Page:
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J Gerontol A Biol Sci Med Sci. 2014 Jun;69 Suppl 1:S1-3. doi: 10.1093/gerona/glu041.

Advances in geroscience: impact on healthspan and chronic disease.

Author information

1
Center for Scientific Review, National Institutes of Health, Bethesda, Maryland.
2
Immunoregulation Section, Basic Immunology Branch, Division of Allergy, Immunology and Transplantation, National Institute of Allergy and Infectious Diseases, Bethesda, Maryland.
3
Research Training and Career Development Branch, National Institute of Dental and Craniofacial Research, Bethesda, Maryland.
4
Division of Geriatrics and Clinical Gerontology, National Institute on Aging, Bethesda, Maryland.
5
National Cancer Institute, NIH, Division of Cancer Biology, Bethesda, Maryland.
6
Cancer Etiology Branch, DNA and Chromosome Aberrations Branch, Division of Cancer Biology, National Cancer Institute, Bethesda, Maryland.
7
Division of Extramural Research, National Center for Complementary and Alternative Medicine, Bethesda, Maryland.
8
Division of Aging Biology, National Institute on Aging, Bethesda, Maryland. kohanskir@mail.nih.gov.
9
Laboratory of Signal Transduction, National Institute of Environmental Health Sciences, Research Triangle Park, North Carolina.
10
Radiation and Nuclear Countermeasures, Program Division of Allergy, Immunology and Transplantation, National Institute of Allergy and Infectious Diseases, Bethesda, Maryland.
11
Geriatrics and Aging Processes Research Branch, National Institute of Mental Health, Bethesda, Maryland.
12
Vascular Biology and Hypertension Branch, Division of Cardiovascular Sciences, National Heart, Lung, and Blood Institute, Bethesda, Maryland.
13
Pharmacogenomics and Drug Discovery, National Institute of Diabetes and Digestive and Kidney Diseases, Division of Diabetes, Endocrinology, and Metabolic Diseases, Bethesda, Maryland.
14
Office of Cancer Clinical Proteomics Research, Office of the Director and.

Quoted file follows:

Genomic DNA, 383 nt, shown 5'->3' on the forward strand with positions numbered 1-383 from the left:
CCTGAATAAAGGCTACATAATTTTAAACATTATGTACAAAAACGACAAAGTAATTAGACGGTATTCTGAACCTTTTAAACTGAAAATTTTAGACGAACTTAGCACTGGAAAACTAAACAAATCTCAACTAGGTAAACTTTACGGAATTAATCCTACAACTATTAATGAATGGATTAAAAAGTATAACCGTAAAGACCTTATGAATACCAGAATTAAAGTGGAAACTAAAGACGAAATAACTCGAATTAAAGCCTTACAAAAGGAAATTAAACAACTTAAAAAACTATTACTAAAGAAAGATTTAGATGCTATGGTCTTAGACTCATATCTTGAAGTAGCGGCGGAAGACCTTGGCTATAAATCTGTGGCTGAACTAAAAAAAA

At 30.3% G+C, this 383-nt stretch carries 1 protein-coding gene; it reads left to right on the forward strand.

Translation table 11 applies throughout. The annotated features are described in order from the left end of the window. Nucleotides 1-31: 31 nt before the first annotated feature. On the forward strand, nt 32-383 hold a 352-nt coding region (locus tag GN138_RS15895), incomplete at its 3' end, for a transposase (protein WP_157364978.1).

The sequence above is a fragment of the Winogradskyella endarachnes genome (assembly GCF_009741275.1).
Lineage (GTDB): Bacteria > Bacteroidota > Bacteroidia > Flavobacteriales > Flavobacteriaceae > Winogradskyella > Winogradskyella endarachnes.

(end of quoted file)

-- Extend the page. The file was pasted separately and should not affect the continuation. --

15
Office of Cancer Survivorship, Division of Cancer Control and Population Sciences, National Cancer Institute, Bethesda, Maryland.
16
Retinal Diseases Program, Division of Extramural Research, National Eye Institute, National Institutes of Health, Bethesda, Maryland.
17
Division of Aging Biology and.
18
Neurobiology of Aging Branch, Division of Neuroscience, National Institute on Aging, Bethesda, Maryland.

Abstract

Population aging is unprecedented, without parallel in human history, and the 21st century will witness even more rapid aging than did the century just past. Improvements in public health and medicine are having a profound effect on population demographics worldwide. By 2017, there will be more people over the age of 65 than under age 5, and by 2050, two billion of the estimated nine billion people on Earth will be older than 60 (http://unfpa.org/ageingreport/). Although we can reasonably expect to live longer today than past generations did, the age-related disease burden we will have to confront has not changed. With the proportion of older people among the global population being now higher than at any time in history and still expanding, maintaining health into old age (or healthspan) has become a new and urgent frontier for modern medicine. Geroscience is a cross-disciplinary field focused on understanding the relationships between the processes of aging and age-related chronic diseases. On October 30-31, 2013, the trans-National Institutes of Health GeroScience Interest Group hosted a Summit to promote collaborations between the aging and chronic disease research communities with the goal of developing innovative strategies to improve healthspan and reduce the burden of chronic disease.

KEYWORDS:

Chronic disease; Geroscience.

PMID:
24833579
PMCID:
PMC4036419
DOI:
10.1093/gerona/glu041
[Indexed for MEDLINE]
Free PMC Article

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